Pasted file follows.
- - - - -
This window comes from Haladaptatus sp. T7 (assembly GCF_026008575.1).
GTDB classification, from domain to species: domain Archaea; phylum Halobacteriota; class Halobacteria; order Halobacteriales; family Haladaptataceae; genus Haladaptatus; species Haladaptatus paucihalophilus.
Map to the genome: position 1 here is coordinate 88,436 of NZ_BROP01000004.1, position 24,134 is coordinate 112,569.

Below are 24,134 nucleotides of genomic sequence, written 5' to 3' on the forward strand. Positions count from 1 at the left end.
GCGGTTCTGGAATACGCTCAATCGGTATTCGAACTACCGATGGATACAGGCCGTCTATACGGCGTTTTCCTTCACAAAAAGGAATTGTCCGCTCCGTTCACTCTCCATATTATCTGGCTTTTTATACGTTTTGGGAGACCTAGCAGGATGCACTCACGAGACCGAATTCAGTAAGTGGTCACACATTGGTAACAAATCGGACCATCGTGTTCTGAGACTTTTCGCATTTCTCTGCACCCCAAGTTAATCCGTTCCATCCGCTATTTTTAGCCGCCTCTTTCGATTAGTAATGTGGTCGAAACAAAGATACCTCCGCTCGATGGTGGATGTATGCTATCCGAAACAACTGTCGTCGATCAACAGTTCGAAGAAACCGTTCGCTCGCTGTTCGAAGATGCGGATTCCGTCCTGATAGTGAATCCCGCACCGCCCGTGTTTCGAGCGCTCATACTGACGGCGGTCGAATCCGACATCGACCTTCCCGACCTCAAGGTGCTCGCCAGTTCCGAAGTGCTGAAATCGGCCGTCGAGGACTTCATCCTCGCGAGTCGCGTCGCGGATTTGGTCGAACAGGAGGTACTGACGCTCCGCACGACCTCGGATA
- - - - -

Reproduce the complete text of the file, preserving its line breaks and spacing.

This window comes from Haladaptatus sp. T7 (assembly GCF_026008575.1).
GTDB classification, from domain to species: domain Archaea; phylum Halobacteriota; class Halobacteria; order Halobacteriales; family Haladaptataceae; genus Haladaptatus; species Haladaptatus paucihalophilus.
Map to the genome: position 1 here is coordinate 88,436 of NZ_BROP01000004.1, position 24,134 is coordinate 112,569.

Below are 24,134 nucleotides of genomic sequence, written 5' to 3' on the forward strand. Positions count from 1 at the left end.
GCGGTTCTGGAATACGCTCAATCGGTATTCGAACTACCGATGGATACAGGCCGTCTATACGGCGTTTTCCTTCACAAAAAGGAATTGTCCGCTCCGTTCACTCTCCATATTATCTGGCTTTTTATACGTTTTGGGAGACCTAGCAGGATGCACTCACGAGACCGAATTCAGTAAGTGGTCACACATTGGTAACAAATCGGACCATCGTGTTCTGAGACTTTTCGCATTTCTCTGCACCCCAAGTTAATCCGTTCCATCCGCTATTTTTAGCCGCCTCTTTCGATTAGTAATGTGGTCGAAACAAAGATACCTCCGCTCGATGGTGGATGTATGCTATCCGAAACAACTGTCGTCGATCAACAGTTCGAAGAAACCGTTCGCTCGCTGTTCGAAGATGCGGATTCCGTCCTGATAGTGAATCCCGCACCGCCCGTGTTTCGAGCGCTCATACTGACGGCGGTCGAATCCGACATCGACCTTCCCGACCTCAAGGTGCTCGCCAGTTCCGAAGTGCTGAAATCGGCCGTCGAGGACTTCATCCTCGCGAGTCGCGTCGCGGATTTGGTCGAACAGGAGGTACTGACGCTCCGCACGACCTCGGATA